Satellites: the future is electric!
From May 2 to 6, Snecma attended the Space Propulsion Conference in Rome (Italy), where the PPS®1350 and PPS®5000 plasma thrusters were exhibited. An opportunity to present plasma propulsion and its implications for the satellite market.
Snecma is a European pioneer in this field, with full development, production and testing facilities for plasma thrusters at its plant in Vernon, about an hour west of Paris. Here is a short course in electric propulsion for satellites.
What is plasma propulsion?
Plasma thrusters, powered by electricity instead of conventional rocket fuels, are used on telecommunications satellites for orbital transfer (into geostationary orbit) and, once there, to keep these satellites in place (stationkeeping). They can also be used for various propulsion duties on observation, navigation and scientific satellites. Snecma makes thrusters with power ratings from 500 to 20,000 watts.
How does it work?
A typical geostationary telecom satellite is released into an elliptical geostationary transfer orbit (GTO). But to carry out its mission, it needs to reach a circular orbit at a geostationary altitude of about 36,000 kilometers (i.e., stationary in relation to the Earth’s rotation). Plasma thrusters can be used to circularize this orbit in three to six months, with just a few grams of thrust. In the vacuum of space, this weak thrust is enough to displace an object. Xenon gas is injected into a ceramic chamber, where is it bombarded by electrons, becoming ionized and forming a plasma. The ions are ejected at very high speed by an electric field – 15 to 25 km/sec. – generating the thrust.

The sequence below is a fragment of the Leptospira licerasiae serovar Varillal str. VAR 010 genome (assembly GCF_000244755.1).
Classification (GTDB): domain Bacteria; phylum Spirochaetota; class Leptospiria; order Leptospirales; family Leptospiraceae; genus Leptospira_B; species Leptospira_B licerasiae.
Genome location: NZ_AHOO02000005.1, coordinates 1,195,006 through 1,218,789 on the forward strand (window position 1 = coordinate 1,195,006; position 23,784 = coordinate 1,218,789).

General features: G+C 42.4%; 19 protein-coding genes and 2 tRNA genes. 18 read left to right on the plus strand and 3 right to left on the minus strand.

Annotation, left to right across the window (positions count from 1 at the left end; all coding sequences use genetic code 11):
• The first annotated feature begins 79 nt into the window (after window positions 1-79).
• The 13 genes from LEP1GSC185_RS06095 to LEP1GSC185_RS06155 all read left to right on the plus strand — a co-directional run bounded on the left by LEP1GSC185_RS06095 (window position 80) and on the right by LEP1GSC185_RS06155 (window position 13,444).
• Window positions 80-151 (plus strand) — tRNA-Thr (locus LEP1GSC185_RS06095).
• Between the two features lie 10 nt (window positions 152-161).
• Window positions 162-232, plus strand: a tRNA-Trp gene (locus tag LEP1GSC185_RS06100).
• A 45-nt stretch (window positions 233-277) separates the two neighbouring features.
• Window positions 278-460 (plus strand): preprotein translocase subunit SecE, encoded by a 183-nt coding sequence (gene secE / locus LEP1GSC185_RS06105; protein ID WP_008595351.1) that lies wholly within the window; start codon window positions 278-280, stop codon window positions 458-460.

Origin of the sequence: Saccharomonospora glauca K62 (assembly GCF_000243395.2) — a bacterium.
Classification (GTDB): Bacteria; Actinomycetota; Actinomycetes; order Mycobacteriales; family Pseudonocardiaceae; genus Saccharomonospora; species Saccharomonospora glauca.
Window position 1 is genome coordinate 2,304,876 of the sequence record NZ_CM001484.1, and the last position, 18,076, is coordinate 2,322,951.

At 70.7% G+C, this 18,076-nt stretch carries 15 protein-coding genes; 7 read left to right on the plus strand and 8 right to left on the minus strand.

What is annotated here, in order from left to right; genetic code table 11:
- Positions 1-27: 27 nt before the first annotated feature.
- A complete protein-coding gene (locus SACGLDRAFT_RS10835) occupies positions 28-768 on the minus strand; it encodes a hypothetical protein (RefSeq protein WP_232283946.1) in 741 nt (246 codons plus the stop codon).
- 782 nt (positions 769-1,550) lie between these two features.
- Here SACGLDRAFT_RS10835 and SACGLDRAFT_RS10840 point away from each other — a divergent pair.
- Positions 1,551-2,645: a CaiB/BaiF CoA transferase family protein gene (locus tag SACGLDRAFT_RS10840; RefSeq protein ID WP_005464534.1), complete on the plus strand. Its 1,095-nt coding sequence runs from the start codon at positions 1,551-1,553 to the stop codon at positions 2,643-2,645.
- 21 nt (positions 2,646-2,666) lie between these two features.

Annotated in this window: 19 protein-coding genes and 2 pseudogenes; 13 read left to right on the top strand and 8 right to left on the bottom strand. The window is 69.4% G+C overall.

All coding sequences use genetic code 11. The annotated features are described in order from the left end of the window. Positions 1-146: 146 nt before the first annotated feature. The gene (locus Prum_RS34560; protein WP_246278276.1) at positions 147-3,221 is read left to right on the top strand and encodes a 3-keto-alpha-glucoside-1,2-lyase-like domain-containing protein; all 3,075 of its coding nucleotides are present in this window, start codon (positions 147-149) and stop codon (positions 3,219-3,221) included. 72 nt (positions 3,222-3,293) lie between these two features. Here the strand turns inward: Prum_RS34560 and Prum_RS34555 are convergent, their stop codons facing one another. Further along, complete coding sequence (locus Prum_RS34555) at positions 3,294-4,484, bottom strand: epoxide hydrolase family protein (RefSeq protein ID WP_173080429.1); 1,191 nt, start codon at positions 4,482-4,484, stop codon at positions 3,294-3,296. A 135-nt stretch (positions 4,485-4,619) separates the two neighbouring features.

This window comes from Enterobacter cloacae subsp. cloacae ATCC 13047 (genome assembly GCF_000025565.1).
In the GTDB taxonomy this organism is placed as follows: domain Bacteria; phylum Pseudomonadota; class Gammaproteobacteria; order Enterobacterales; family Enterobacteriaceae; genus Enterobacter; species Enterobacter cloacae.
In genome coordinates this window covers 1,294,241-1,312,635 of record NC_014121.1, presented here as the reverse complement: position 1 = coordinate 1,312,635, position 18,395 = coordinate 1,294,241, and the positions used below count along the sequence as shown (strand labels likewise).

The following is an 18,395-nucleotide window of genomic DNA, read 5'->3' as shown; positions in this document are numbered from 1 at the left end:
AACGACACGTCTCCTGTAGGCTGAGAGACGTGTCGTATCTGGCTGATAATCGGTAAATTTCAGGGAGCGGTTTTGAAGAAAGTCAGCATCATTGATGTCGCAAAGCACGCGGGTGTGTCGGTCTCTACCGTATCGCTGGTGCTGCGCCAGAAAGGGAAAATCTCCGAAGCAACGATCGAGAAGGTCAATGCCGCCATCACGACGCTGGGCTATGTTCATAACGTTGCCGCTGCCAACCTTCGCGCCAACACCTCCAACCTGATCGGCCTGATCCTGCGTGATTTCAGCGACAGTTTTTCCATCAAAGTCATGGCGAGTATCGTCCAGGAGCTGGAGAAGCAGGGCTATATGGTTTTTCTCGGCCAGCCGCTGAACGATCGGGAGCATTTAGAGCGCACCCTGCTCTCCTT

What is the market for these thrusters?
Electric propulsion systems such as these considerably reduce the weight of the propulsion system by eliminating the large quantity of chemical propellants in a conventional rocket system. Using electric propulsion, satellite operators can either save weight, allowing them to reduce launch costs, or increase the payload. Worldwide, about 20 to 25 communications satellites are built per year, and one-fifth to one-fourth of them are equipped with electric thrusters. This proportion has been growing steadily since 2014, and should reach 50% in five to ten years, and even more according to the Space Propulsion conference forecasts. To support this growth, we will produce 12 thrusters in 2016 and we’re aiming for an annual rate of 40 thrusters by 2020.
We recently signed two major contracts: to supply the PPS®5000 thruster, now under development, to Airbus Defence and Space; and a breakthrough in the export market, with SSL, the world’s leading producer of communications satellites, ordering the PPS®1350.